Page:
Pre-surgery Therapy Improves Survival for Esophagus Cancer Patients
Article date: July 24, 2012
By Stacy Simon
A study from the Netherlands shows that treating esophagus cancer patients with chemotherapy and radiation before surgery improves their survival. Preoperative chemo and radiation was already being used in many cases to try to shrink the cancer and make it easier to remove. This large, randomized trial is significant because it provides evidence that this strategy also helps patients live longer.
In the study, published in the New England Journal of Medicine, 366 people with operable esophagus cancer were randomly assigned to receive either surgery alone, or surgery after chemotherapy and radiation. Patients in the chemo-radiation group lived an average of about 4 years, compared to about 2 years in the patients who got surgery alone. About 3 in 10 patients in the chemo-radiation group had no signs of any cancer remaining when their surgery samples were looked at under a microscope.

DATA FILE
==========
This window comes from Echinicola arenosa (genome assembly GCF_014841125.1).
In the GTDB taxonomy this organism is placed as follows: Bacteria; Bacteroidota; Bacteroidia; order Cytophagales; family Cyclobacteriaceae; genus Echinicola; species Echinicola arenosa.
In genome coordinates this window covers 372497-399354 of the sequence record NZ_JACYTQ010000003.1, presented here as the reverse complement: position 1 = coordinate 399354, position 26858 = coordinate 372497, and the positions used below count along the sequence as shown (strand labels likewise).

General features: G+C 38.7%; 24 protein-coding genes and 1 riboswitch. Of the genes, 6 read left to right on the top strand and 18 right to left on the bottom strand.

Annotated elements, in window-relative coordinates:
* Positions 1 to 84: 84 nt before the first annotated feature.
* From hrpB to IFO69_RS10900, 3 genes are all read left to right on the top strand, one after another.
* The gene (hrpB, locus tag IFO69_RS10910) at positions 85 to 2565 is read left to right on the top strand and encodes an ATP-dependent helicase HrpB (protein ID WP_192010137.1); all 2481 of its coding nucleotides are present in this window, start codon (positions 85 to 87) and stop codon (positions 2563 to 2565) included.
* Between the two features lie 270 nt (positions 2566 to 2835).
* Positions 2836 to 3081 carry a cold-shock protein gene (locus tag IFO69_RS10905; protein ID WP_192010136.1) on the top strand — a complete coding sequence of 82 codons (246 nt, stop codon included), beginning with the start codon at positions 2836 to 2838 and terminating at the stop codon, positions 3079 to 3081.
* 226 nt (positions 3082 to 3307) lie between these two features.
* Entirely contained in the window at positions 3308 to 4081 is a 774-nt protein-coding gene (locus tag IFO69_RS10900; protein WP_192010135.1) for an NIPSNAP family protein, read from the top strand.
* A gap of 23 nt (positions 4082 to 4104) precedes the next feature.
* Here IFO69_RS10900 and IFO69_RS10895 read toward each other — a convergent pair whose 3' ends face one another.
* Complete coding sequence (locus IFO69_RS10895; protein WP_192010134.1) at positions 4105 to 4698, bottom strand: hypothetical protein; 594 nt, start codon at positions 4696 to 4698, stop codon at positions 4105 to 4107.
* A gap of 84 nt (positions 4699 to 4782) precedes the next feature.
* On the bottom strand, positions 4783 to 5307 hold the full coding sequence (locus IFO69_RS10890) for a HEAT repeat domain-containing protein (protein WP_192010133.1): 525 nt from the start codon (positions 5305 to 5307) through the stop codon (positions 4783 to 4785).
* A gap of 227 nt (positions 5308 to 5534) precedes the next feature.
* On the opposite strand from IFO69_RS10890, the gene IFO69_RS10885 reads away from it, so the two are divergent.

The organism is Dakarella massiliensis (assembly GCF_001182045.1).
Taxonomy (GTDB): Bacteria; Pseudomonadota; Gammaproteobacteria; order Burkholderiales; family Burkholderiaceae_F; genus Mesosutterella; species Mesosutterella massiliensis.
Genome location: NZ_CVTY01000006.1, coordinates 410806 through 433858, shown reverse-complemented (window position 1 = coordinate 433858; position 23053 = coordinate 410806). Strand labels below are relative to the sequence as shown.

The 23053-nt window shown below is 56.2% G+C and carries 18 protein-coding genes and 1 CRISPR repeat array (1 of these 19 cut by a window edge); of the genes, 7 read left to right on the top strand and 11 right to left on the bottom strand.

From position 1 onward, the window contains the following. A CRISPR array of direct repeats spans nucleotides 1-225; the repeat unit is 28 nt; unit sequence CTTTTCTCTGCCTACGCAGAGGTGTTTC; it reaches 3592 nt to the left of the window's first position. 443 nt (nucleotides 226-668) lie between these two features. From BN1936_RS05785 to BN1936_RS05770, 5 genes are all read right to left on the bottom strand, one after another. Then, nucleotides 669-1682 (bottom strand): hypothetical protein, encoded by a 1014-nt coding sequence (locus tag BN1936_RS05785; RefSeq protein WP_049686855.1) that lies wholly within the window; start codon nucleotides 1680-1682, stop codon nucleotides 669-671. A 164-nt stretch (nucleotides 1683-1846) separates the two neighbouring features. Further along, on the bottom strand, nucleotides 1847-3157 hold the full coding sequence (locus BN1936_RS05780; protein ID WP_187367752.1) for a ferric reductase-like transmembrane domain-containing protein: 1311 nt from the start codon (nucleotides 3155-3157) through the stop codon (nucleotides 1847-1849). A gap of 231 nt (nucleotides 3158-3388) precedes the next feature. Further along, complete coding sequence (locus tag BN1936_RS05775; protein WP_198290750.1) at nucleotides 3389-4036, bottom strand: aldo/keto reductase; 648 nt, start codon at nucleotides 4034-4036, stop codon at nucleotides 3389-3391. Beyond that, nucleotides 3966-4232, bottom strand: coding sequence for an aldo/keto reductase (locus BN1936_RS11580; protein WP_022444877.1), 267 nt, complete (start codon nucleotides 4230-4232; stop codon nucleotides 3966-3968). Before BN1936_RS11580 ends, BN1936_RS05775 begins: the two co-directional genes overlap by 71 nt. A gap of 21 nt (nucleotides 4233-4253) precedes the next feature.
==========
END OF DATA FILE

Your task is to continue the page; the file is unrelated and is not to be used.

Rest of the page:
All of the participants in the study were able to be treated with surgery. But more than half of patients diagnosed with esophagus cancer are not eligible for surgery because they are not healthy enough, or because the cancer has spread outside of the esophagus. In these cases, chemo and radiation may be used as the main treatment.
Even when surgery is an option, removing cancer from the area around the esophagus is difficult, because it’s so close to many other organs in the body. This often results in tumor cells being left behind after surgery. Getting chemotherapy and radiation before surgery improves the chance of removing all the tumor cells with surgery. The combo is sometimes also given to patients after surgery to try to kill any remaining tumor cells.
Learn more about treating esophagus cancer in our Esophagus Cancer Detailed Guide.
Reviewed by: Members of the ACS Medical Content Staff
Citation: Preoperative Chemoradiotherapy for Esophageal or Junctional Cancer. Published in the May 31, 2012 issue of the New England Journal of Medicine. First author: Pieter van Hagen, MD, Erasmus University Medical Center, the Netherlands.
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